Tag Archives: Anatolian cuisine

Linda’s Imam Bayildi


I have always been an eggplant lover. When it’s on the table I can’t get enough of it. Armenians have a tendency to overcook italian eggplants, especially when roasting them on a skewer (or rather a set of two, with one going through each end, around four are lined up). Optionally they insert raw pork fat inside to add some high-octane cholesterol. If you are not careful the flesh within will turn into a disturbing squid-like mass of crap that is unappetizing. The fat does not help matters, believe me.

My grandmother Clara invented a clever, rather irresistable eggplant dish that I have had my entire life. She took the fat-ass eggplants that are sold in US supermarkets, sliced them a half inch or so thick, sliced onion, tomato and green bell pepper. It would all be piled up in mounds, the eggplant slices on top and bottom, all held together by a flat toothpick. It would look like a sort of club sandwich in the end. She would saute ground beef with spices and parsley, then layer the mixture between the onion and tomato. Topped with a smear of tomato paste and another small onion slice, which resembled a cap. This would all rest in a Pyrex glass baking pan and cook for I believe a half-hour or so. I grew up with this dish, it was the ultimate comfort food to me. I have not attempted to replicate the dish, probably because it’s sacrilege. I know it will never come out the same.

Her dish was basically a variation of  imam bayildi–also known as “the priest fainted” (it actually wasn’t  an imam contrary to popular belief–GG).  Rumor has it that a priest after sitting down to dinner had a forkful and passed out from the savory goodness of the dish. The apostolic priesthood has been reeling from the trauma ever since.

Imam bayildi is prepared in all sorts of ways apparently, aside from the boat-like dish where an Italian eggplant is sliced vertically after frying or roasting and filled with a veggie mixture consisting of garlic, tomatoes and onions and other assorted spices or greens before being baked. Most recipes seem to be a major pain in the ass to prepare, with lots of prepping, sautéing and roasting for seemingly hours on end involved.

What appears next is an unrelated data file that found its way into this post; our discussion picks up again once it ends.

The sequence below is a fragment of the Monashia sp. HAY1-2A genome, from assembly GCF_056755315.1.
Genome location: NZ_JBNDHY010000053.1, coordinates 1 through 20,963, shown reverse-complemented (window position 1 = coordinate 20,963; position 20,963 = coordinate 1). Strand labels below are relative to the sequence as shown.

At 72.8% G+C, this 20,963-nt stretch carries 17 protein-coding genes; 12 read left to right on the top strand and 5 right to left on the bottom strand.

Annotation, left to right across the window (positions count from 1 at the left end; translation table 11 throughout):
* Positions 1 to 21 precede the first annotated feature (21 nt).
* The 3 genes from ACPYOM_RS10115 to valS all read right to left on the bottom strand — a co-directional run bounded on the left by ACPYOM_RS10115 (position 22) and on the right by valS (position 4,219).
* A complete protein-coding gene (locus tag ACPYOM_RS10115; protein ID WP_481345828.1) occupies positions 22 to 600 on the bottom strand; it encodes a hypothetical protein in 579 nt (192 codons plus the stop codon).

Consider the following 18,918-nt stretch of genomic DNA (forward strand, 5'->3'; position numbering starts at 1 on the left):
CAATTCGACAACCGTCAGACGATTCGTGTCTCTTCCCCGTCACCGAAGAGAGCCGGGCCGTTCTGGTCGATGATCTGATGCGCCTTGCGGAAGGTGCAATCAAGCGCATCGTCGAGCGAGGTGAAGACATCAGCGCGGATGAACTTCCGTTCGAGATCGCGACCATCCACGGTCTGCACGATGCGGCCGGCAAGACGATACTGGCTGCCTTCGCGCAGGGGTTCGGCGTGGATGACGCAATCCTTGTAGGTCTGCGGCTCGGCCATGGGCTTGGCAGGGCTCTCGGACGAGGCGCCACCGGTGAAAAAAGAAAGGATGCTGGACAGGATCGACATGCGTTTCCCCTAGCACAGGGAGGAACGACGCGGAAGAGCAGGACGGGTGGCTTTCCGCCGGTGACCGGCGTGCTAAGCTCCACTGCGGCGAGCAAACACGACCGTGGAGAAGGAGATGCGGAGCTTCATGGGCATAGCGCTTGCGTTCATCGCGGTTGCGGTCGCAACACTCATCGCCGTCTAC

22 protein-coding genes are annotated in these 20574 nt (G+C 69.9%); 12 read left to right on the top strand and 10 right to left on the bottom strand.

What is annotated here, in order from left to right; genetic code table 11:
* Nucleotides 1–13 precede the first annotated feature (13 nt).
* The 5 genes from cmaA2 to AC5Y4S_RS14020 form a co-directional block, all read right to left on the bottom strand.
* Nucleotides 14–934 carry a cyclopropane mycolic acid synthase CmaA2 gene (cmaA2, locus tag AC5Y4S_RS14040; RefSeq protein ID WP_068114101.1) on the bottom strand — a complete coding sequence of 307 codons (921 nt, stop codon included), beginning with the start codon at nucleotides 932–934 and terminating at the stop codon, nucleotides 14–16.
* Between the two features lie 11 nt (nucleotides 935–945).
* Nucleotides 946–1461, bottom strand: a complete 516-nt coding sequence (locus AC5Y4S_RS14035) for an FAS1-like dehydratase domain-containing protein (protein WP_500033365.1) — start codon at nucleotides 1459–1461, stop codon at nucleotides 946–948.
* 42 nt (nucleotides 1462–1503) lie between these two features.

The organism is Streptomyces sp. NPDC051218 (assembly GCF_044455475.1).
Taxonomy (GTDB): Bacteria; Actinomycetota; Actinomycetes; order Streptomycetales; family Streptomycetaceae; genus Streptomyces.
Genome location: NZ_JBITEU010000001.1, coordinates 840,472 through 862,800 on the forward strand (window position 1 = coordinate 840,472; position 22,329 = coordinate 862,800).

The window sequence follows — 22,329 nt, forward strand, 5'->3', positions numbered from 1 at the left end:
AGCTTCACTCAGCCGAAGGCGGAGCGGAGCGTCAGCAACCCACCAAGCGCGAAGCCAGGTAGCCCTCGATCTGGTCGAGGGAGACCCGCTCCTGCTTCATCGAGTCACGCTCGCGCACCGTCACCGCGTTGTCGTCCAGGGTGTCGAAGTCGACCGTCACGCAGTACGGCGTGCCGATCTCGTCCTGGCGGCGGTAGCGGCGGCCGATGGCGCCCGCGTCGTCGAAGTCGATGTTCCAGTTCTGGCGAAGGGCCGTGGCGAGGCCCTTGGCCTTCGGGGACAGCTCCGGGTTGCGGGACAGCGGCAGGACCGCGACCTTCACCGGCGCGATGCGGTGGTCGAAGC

In comes Linda to set it all straight. Linda, who is originally of the Russian clan, has managed to perfect the simplest Armenian and Anatolian dishes throughout her 45 year experience in the kitchen. Quite simply, she is an expert–sarma, dolma, sini kufta, kheyma/chi kufta, tahini bread, simit cookies, choreg, you name it.  Back in the day she introduced manti–little toasted meat wontons that simmer in chicken broth and are served topped with garlic-infused yoghurt and ground sumac–to a family of Kharpertsis who never heard of the stuff. She’s always managed to perform wonders with a handful of ingredients on hand and a little magic that she is finally relaying to me.

My mother’s version of imam bayildi is straight and simple. After all the prep work–which consists simply of washing and chopping vegetables–it takes about a half hour or so to cook.

First off is the eggplant. I used about six italian eggplants and cut them in half to three-quarter inch slices then set them aside.


Next come the onions, about four-six small ones or a few large ones, and about six small, very ripe tomatoes–get it all out of the way first. No need to be precisely geometric with the onions, dears. Cut them fast before your sinuses empty out onto the chopping board.

The eggplant is fried in plain “light” olive oil—non-virgin since extra virgin olive oil has a low heat threshold and starts smoking in no time. Use only olive oil, no canola, corn, sunflower or whatever else. I recommend a deep, non-stick pot. I use the higher-end Cuisinart super-durable anodized nonstick cookware, not the flimsy teflon crap.


Once the eggplant becomes soft but not very mushy add “a shitload” of coarsely chopped garlic, which comes out to be about a small head or so, and continue sautéing. When the eggplants have browned and softened quite nicely add the tomatoes and onions. For the last batch I also threw in a single chopped red bell pepper just for the hell of it. Here’s my twist–add a heaping teaspoon of capers and sprinkle some Herbes de Provence in there, too. In my experience eggplant is divine with capers due to the miracles of culinary science. Don’t forget some fine sea salt and fresh ground black pepper. Mix it all up with a good spatula or your favorite stirring utensil then cover and simmer for 20 or so minutes until it’s all nice and soft, but not squishy by any means. Serve at room temperature, and optionally garnish with pignoli.